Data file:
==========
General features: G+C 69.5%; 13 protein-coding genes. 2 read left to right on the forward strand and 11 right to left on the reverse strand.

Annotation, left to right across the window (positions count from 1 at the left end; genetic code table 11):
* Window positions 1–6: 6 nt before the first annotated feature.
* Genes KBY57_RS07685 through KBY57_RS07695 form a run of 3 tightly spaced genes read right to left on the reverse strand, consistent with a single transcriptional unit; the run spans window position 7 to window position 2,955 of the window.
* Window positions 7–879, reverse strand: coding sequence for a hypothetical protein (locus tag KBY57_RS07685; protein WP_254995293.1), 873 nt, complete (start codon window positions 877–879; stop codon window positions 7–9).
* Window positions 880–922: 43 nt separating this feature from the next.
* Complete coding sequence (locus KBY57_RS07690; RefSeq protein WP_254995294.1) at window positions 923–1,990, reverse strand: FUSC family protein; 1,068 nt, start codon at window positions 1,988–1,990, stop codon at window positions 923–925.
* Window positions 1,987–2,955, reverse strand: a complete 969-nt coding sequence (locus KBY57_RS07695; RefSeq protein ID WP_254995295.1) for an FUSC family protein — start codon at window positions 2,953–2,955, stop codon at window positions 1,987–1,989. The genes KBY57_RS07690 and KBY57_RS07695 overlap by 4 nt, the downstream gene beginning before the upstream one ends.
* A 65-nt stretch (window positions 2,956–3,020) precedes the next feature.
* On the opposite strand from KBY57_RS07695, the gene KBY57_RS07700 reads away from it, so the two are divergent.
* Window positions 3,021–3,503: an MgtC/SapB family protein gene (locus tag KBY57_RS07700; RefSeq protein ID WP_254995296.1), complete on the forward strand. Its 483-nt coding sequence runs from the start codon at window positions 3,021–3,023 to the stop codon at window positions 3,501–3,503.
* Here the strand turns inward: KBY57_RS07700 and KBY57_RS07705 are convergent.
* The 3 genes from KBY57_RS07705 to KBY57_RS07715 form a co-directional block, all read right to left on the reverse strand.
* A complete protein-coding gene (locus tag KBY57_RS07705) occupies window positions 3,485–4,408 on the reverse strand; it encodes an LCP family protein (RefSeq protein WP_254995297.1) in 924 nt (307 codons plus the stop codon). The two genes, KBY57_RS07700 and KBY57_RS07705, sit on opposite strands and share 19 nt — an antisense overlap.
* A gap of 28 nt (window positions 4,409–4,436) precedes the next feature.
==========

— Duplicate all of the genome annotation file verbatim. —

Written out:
General features: G+C 69.5%; 13 protein-coding genes. 2 read left to right on the forward strand and 11 right to left on the reverse strand.

Annotation, left to right across the window (positions count from 1 at the left end; genetic code table 11):
* Window positions 1–6: 6 nt before the first annotated feature.
* Genes KBY57_RS07685 through KBY57_RS07695 form a run of 3 tightly spaced genes read right to left on the reverse strand, consistent with a single transcriptional unit; the run spans window position 7 to window position 2,955 of the window.
* Window positions 7–879, reverse strand: coding sequence for a hypothetical protein (locus tag KBY57_RS07685; protein WP_254995293.1), 873 nt, complete (start codon window positions 877–879; stop codon window positions 7–9).
* Window positions 880–922: 43 nt separating this feature from the next.
* Complete coding sequence (locus KBY57_RS07690; RefSeq protein WP_254995294.1) at window positions 923–1,990, reverse strand: FUSC family protein; 1,068 nt, start codon at window positions 1,988–1,990, stop codon at window positions 923–925.
* Window positions 1,987–2,955, reverse strand: a complete 969-nt coding sequence (locus KBY57_RS07695; RefSeq protein ID WP_254995295.1) for an FUSC family protein — start codon at window positions 2,953–2,955, stop codon at window positions 1,987–1,989. The genes KBY57_RS07690 and KBY57_RS07695 overlap by 4 nt, the downstream gene beginning before the upstream one ends.
* A 65-nt stretch (window positions 2,956–3,020) precedes the next feature.
* On the opposite strand from KBY57_RS07695, the gene KBY57_RS07700 reads away from it, so the two are divergent.
* Window positions 3,021–3,503: an MgtC/SapB family protein gene (locus tag KBY57_RS07700; RefSeq protein ID WP_254995296.1), complete on the forward strand. Its 483-nt coding sequence runs from the start codon at window positions 3,021–3,023 to the stop codon at window positions 3,501–3,503.
* Here the strand turns inward: KBY57_RS07700 and KBY57_RS07705 are convergent.
* The 3 genes from KBY57_RS07705 to KBY57_RS07715 form a co-directional block, all read right to left on the reverse strand.
* A complete protein-coding gene (locus tag KBY57_RS07705) occupies window positions 3,485–4,408 on the reverse strand; it encodes an LCP family protein (RefSeq protein WP_254995297.1) in 924 nt (307 codons plus the stop codon). The two genes, KBY57_RS07700 and KBY57_RS07705, sit on opposite strands and share 19 nt — an antisense overlap.
* A gap of 28 nt (window positions 4,409–4,436) precedes the next feature.